They said a demon roamed the village at night.

"Could be true." I said.

My subordinate Reno held up a picture of the creature, with its twisted crown of hair and its golden eyes, a huge gun glittering under the moonlight. Though the picture was out of focus, the way mouth curled into a terrifying smirk was easy to see, and made me feel faintly nostalgic. Maybe I had seen illustrations of the beast before? No, this looked like the devilish smile of something elseā€¦

Could be him. I thought.

Drinking at the pub a few evenings before I left, me, Tseng, Reno and Rude were swapping mythos of our hometowns over our eighth glass. Reno told us of merpeople. Tseng told us of vampires. Rude told us of the Nibelheim demon. Scratches on the window from nearby branches and the silence of the near-empty pub fell on us after the storytelling session, and shadows followed me home.

Could be it, the drink told me.

Running from Shinra, I hid in Nibelheim, searching for a way to help my baby girl. The memories of Tseng's stories and old Turk legends clawed at me as I waded through the forests, hiding from sight. Sephiroth had gone missing. Genesis had been sighted. Zack Fair and a young trooper boy named Cloud had been locked away under the mansion. They wouldn't notice me, slipping through the woods. Chills ran down my elderly spine. I was surprised I hadn't called it quits long ago; the Turk lifestyle was catching up on me. I was fifty five. I shouldn't have still been doing the job. Entering the mansion, I raided the lower tombs with Cissnei, one of the 'Turklets', as Reno had once affectionately called them. Something stirred in the catacombs.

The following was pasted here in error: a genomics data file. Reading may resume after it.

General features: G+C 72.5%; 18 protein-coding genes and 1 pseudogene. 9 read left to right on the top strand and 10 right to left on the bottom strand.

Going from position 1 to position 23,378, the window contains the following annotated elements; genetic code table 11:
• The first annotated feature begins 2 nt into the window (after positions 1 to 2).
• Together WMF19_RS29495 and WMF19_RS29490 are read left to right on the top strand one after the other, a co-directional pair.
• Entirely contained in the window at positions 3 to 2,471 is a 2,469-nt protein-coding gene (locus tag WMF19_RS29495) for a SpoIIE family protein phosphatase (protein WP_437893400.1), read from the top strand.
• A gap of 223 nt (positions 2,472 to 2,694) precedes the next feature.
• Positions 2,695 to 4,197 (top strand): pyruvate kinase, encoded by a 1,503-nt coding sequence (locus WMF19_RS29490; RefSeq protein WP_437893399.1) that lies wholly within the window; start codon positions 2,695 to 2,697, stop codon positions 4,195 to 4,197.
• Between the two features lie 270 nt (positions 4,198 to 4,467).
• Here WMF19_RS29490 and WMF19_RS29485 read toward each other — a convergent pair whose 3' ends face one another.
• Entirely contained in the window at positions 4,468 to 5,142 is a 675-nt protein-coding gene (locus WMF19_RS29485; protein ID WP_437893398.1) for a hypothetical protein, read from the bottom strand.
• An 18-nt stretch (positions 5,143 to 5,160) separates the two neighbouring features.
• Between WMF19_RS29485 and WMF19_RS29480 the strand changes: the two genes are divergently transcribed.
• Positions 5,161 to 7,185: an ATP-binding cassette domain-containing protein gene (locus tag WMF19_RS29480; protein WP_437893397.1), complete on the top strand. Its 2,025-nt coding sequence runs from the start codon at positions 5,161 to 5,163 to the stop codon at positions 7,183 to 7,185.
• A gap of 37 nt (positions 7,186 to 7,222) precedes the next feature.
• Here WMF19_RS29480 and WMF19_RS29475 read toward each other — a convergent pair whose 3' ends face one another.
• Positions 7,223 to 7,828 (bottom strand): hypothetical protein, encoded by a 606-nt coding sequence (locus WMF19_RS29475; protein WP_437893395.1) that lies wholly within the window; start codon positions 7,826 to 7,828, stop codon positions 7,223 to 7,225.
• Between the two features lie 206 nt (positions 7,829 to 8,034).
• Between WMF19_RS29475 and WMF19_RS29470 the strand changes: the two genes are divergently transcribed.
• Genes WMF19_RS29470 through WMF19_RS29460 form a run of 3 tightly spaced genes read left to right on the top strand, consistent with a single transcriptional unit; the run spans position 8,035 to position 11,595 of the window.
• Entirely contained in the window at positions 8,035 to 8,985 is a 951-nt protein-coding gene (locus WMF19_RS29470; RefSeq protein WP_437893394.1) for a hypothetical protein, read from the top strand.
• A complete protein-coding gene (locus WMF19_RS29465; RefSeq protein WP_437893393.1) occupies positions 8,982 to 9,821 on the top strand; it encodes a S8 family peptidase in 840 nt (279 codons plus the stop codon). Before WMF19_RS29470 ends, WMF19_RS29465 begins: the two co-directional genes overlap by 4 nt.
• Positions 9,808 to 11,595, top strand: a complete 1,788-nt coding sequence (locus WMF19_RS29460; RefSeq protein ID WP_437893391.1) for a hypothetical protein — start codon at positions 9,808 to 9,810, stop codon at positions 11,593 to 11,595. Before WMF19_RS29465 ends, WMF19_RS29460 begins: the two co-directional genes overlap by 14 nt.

Could be the wind, I wanted to try and tell myself.

Lifting the lid off the coffin, still searching for my cure, I found him, eyes closed peacefully, and hair ruffled. He was still a picture of youthful beauty. Jealousy raged within me. I wanted his youth. I wanted his flawless features. But below the unmarred face, a world of damage had been done. Scars, both physical and psychological. When I had known him, he wouldn't have let himself slip that far out of perfection. Cleanliness was imperative; hair always to be tidied, suits always neatly pressed. Not even the suit remained. He sat up.

Could be sane.

"Veld." He whispered. "It's good to see you." Ebony hair fell down onto his lithe shoulders, his crimson eyes still sharp and alert. Wisdom beyond his forever twenty seven years shone through them. He rested his arm on the side of the coffin. His back made unpleasant groans as he tried to jostle about into a more comfortable position.

Could be the same.

His left arm wasn't even an arm any more. A claw. A sharp, gold claw. His eyes watched wearily as I traced every inch of him over. He was not himself. This was not the Turk I once knew. He shook his long hair disdainfully over his shoulders. He was not vain. He gazed at me impatiently, waiting for a reply. He was not composed. His cheeks were faintly tear-stained. He was not cheerful. Not goofy, not tidy, not talkative, not companionable.

Not Vincent.

He simply wasn't.

He couldn't be.